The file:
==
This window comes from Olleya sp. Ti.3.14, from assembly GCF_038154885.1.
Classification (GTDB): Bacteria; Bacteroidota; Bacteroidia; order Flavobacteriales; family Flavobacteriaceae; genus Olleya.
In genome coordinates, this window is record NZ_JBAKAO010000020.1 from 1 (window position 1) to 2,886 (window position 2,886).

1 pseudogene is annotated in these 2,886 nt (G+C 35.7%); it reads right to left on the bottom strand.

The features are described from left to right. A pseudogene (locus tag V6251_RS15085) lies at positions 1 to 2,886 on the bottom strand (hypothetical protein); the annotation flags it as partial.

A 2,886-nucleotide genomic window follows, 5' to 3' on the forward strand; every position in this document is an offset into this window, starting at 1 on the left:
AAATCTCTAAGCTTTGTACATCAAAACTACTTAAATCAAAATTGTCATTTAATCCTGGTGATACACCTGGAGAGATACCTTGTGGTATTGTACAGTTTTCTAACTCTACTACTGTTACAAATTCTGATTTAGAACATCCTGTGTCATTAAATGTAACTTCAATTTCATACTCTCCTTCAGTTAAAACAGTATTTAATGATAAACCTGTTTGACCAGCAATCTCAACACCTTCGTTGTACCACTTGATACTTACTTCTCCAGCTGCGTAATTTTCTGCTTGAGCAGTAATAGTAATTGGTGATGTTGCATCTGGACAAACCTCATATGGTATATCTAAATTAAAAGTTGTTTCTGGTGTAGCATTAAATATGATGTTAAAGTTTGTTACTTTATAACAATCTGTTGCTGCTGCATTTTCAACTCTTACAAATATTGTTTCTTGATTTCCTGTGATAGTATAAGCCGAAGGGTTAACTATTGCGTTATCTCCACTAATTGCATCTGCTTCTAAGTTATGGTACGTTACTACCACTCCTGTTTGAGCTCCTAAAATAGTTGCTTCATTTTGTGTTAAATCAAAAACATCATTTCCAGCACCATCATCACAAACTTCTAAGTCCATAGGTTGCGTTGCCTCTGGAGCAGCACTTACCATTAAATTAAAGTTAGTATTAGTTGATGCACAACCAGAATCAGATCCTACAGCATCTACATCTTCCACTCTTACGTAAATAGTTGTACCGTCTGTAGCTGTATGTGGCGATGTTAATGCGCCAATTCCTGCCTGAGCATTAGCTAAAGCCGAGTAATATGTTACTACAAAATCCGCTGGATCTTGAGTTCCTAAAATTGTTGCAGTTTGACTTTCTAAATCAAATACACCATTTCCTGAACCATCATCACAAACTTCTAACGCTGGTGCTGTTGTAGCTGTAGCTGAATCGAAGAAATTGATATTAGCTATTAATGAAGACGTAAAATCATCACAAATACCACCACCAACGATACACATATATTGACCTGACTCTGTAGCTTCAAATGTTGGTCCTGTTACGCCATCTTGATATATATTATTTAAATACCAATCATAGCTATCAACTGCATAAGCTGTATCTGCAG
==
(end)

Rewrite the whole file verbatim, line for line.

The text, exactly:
This window comes from Olleya sp. Ti.3.14, from assembly GCF_038154885.1.
Classification (GTDB): Bacteria; Bacteroidota; Bacteroidia; order Flavobacteriales; family Flavobacteriaceae; genus Olleya.
In genome coordinates, this window is record NZ_JBAKAO010000020.1 from 1 (window position 1) to 2,886 (window position 2,886).

1 pseudogene is annotated in these 2,886 nt (G+C 35.7%); it reads right to left on the bottom strand.

The features are described from left to right. A pseudogene (locus tag V6251_RS15085) lies at positions 1 to 2,886 on the bottom strand (hypothetical protein); the annotation flags it as partial.

A 2,886-nucleotide genomic window follows, 5' to 3' on the forward strand; every position in this document is an offset into this window, starting at 1 on the left:
AAATCTCTAAGCTTTGTACATCAAAACTACTTAAATCAAAATTGTCATTTAATCCTGGTGATACACCTGGAGAGATACCTTGTGGTATTGTACAGTTTTCTAACTCTACTACTGTTACAAATTCTGATTTAGAACATCCTGTGTCATTAAATGTAACTTCAATTTCATACTCTCCTTCAGTTAAAACAGTATTTAATGATAAACCTGTTTGACCAGCAATCTCAACACCTTCGTTGTACCACTTGATACTTACTTCTCCAGCTGCGTAATTTTCTGCTTGAGCAGTAATAGTAATTGGTGATGTTGCATCTGGACAAACCTCATATGGTATATCTAAATTAAAAGTTGTTTCTGGTGTAGCATTAAATATGATGTTAAAGTTTGTTACTTTATAACAATCTGTTGCTGCTGCATTTTCAACTCTTACAAATATTGTTTCTTGATTTCCTGTGATAGTATAAGCCGAAGGGTTAACTATTGCGTTATCTCCACTAATTGCATCTGCTTCTAAGTTATGGTACGTTACTACCACTCCTGTTTGAGCTCCTAAAATAGTTGCTTCATTTTGTGTTAAATCAAAAACATCATTTCCAGCACCATCATCACAAACTTCTAAGTCCATAGGTTGCGTTGCCTCTGGAGCAGCACTTACCATTAAATTAAAGTTAGTATTAGTTGATGCACAACCAGAATCAGATCCTACAGCATCTACATCTTCCACTCTTACGTAAATAGTTGTACCGTCTGTAGCTGTATGTGGCGATGTTAATGCGCCAATTCCTGCCTGAGCATTAGCTAAAGCCGAGTAATATGTTACTACAAAATCCGCTGGATCTTGAGTTCCTAAAATTGTTGCAGTTTGACTTTCTAAATCAAATACACCATTTCCTGAACCATCATCACAAACTTCTAACGCTGGTGCTGTTGTAGCTGTAGCTGAATCGAAGAAATTGATATTAGCTATTAATGAAGACGTAAAATCATCACAAATACCACCACCAACGATACACATATATTGACCTGACTCTGTAGCTTCAAATGTTGGTCCTGTTACGCCATCTTGATATATATTATTTAAATACCAATCATAGCTATCAACTGCATAAGCTGTATCTGCAG